A funny thing is happening in the wake of the <a href="http://www.computerworld.com/article/2490179/security0/security0-the-snowden-leaks-a-timeline.html">Edward Snowden NSA revelations</a>, the infamous <a href="http://www.computerworld.com/article/2601905/apple-icloud-take-reputation-hits-after-photo-scandal.html">iCloud hack of celebrity nude photos</a>, and the hit parade of customer data breaches at <a href="http://www.computerworld.com/article/2490637/security0/target-finally-gets-its-first-ciso.html">Target</a>, <a href="http://www.computerworld.com/article/2844491/home-depot-attackers-broke-in-using-a-vendors-stolen-credentials.html">Home Depot</a> and the <a href="http://www.computerworld.com/article/2845621/government/us-postal-service-suffers-breach-of-employee-customer-data.html">U.S. Postal Service</a>. If it's not the government looking at your data, it's bored, lonely teenagers from the Internet or credit card fraudsters.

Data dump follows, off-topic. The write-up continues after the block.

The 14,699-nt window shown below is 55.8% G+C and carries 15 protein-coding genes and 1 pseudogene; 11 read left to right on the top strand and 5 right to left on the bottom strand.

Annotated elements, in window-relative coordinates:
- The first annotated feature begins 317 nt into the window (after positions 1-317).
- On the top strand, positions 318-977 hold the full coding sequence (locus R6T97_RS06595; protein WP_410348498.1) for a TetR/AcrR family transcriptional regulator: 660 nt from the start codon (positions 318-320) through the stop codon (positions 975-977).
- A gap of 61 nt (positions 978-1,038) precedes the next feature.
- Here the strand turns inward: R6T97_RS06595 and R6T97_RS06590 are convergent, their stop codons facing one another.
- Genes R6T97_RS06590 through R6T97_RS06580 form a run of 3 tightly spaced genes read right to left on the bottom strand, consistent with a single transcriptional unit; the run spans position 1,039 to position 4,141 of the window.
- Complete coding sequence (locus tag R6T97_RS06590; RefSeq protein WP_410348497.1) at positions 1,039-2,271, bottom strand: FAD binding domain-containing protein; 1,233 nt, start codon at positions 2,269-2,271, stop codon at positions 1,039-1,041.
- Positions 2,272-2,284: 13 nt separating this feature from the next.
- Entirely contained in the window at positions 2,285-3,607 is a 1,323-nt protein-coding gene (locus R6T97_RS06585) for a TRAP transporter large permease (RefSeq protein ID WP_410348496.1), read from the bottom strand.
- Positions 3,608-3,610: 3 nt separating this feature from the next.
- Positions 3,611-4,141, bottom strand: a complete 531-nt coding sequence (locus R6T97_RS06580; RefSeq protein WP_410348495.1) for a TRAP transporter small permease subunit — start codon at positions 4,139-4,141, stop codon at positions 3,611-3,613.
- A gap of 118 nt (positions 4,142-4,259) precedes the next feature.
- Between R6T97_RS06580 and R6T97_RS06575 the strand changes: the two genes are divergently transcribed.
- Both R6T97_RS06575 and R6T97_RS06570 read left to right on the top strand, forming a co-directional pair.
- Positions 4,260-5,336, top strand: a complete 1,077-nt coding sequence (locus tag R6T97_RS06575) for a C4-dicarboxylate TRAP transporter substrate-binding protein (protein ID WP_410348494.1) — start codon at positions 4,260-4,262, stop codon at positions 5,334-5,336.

data privacy - News, Features, and Slideshows
New laws have significantly enhanced the privacy of Australian citizens but many CIOs are still not aware of the implications.
CIOs think about <a href="http://www.cio.com/article/32306/Privacy_Is_Your_Business">privacy</a> the way some people think about exercise: with a sigh and a sense of impending pain. Outside of regulated industries like health care--where patient privacy is paramount--privacy affects CIOs as a corollary of security when, say, a laptop holding millions of people's records is lost or hackers siphon off customer data.